her. >> want to ask about the recuperative nature. reagan was like a phoenix rising from the actions. but clinton was the most extraordinary phoenix. hall and to explain after monica lynn ski quite. >> that is a surprise me at all.ack, and and then he comes back and gets in trouble again andd then get in trouble again. so if i could step on david for a second to describe the two of them is they have similarities the bill cannot of arkansas and dysfunctional families obama had the additional problem to figure out who he was racially but everything life
5:45 pm
surratt them they dealt with them in different ways but barack obama spent eight years to figure himself out socially psychologically racially and pretty much succeeded that came to his self-confidence that helped him get to the white houseing oo claim jesting opposed with clinton who never dealt with his problems just figuring out how to get past them how to survive so forgive yourself and keep going but he became so good at that through professionals, politics meeting people he is a master survivor and then of course, got intous trouble because of that. sodium rising like a phoenix as part of the cycle.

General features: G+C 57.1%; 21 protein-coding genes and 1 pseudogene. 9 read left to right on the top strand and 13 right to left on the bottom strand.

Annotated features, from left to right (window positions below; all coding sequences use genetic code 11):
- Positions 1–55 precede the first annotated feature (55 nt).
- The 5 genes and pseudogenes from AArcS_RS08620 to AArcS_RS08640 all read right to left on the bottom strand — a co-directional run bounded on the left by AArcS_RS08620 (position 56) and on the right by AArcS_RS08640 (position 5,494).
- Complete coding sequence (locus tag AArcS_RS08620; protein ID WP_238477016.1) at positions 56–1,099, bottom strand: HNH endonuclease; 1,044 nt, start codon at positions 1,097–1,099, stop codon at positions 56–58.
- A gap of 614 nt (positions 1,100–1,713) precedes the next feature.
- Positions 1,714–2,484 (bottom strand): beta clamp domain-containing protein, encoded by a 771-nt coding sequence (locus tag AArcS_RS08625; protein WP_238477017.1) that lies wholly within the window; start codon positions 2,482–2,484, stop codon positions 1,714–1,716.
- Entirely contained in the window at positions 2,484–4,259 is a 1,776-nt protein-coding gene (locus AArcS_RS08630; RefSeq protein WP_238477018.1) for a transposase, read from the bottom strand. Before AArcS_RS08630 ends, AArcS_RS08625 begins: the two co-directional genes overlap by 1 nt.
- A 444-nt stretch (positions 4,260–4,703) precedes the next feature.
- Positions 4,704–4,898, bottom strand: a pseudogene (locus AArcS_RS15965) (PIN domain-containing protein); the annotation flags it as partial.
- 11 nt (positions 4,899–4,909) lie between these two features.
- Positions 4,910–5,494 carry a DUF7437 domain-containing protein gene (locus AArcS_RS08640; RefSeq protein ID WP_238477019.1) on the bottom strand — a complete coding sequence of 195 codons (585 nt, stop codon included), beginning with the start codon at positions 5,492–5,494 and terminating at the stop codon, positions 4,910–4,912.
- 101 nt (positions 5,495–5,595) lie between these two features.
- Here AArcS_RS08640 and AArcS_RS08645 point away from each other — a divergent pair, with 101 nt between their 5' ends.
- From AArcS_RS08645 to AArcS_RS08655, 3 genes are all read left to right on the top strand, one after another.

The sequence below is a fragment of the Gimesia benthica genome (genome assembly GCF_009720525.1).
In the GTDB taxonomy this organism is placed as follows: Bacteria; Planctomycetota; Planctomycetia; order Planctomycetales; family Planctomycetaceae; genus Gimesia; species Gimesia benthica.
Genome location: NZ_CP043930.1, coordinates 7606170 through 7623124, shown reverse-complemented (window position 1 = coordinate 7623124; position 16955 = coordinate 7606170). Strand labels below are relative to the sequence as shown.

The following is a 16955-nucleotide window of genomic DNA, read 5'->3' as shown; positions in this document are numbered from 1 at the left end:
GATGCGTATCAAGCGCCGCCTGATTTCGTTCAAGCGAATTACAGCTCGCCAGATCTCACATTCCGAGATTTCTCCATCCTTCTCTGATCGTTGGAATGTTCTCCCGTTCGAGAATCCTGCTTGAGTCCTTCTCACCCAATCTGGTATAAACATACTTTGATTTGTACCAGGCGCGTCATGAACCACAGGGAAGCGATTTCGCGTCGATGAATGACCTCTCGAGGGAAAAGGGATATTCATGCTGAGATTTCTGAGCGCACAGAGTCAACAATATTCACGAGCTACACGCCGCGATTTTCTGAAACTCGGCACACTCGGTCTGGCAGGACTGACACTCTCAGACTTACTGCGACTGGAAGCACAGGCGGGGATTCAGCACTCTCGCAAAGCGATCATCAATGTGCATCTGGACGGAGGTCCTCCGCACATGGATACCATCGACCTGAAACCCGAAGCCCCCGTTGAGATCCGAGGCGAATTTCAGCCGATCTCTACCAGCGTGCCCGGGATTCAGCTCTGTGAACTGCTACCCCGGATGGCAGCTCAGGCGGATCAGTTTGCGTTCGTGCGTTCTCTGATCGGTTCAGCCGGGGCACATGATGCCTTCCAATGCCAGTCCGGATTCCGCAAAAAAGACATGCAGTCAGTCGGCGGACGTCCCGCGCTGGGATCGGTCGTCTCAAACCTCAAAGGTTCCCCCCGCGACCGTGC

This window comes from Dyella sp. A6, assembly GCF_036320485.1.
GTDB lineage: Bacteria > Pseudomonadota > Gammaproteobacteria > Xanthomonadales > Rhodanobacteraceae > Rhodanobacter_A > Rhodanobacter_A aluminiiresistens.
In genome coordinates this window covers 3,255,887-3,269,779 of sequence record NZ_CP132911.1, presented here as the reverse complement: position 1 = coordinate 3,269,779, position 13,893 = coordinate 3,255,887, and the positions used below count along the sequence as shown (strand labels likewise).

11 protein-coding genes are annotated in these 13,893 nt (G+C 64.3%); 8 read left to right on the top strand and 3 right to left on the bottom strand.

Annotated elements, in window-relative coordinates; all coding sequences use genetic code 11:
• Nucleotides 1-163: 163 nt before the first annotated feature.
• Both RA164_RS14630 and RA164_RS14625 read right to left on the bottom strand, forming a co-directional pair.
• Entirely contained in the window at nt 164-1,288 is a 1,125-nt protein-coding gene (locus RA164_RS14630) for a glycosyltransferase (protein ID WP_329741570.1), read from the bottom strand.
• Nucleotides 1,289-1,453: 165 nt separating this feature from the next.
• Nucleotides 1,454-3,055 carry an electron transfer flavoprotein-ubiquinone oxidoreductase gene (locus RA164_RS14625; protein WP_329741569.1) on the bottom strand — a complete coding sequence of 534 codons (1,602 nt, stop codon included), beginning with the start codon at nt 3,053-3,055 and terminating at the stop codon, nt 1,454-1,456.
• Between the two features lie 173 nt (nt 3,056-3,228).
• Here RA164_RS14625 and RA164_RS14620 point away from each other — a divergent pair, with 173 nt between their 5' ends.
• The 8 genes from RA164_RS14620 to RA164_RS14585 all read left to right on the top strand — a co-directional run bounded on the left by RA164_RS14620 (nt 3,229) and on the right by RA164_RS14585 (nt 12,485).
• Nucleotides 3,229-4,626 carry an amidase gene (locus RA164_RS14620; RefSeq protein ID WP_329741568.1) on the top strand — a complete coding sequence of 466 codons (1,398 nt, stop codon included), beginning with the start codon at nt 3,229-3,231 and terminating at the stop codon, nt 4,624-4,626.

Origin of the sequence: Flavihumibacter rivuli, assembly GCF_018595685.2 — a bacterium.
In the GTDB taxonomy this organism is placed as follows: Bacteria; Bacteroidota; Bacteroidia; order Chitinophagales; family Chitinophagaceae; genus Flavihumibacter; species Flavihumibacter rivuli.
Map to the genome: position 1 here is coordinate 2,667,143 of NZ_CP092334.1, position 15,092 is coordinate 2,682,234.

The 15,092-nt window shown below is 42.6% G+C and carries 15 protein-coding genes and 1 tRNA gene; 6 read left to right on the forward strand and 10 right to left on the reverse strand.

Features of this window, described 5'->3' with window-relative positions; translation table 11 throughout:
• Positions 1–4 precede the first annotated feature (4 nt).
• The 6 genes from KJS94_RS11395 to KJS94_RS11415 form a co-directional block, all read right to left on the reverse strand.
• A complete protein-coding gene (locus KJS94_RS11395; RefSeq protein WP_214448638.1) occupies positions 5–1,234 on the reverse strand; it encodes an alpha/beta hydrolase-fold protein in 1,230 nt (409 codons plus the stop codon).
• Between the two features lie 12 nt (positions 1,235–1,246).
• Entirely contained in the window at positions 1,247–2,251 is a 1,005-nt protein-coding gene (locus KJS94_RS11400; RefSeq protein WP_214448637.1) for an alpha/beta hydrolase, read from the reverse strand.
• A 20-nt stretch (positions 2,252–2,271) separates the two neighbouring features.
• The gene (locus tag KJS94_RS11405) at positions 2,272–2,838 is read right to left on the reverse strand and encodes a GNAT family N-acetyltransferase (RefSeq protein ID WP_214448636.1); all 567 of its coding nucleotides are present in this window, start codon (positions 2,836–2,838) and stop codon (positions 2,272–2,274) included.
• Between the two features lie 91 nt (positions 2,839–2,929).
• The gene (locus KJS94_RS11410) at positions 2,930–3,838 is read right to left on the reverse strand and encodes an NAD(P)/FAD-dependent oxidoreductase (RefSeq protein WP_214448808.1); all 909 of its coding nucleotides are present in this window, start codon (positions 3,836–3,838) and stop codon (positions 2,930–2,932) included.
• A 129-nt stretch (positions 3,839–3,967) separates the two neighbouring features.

5:46 pm
>> isn't there a way he gets in trouble to get out of it? [laughter]r] >> that is what he does his whole life and spirit thatas was my revelation. >> sometimes you need subconsciously? he would get in trouble but he felt no matter what he would find his way out in that paradoxically fact because the public realize he is in trouble but he can't get out of it and heill. will. so it was optimistic. >> here is my big question about obama. when he decided to really would not deal with congress anymore and calculated the
5:47 pm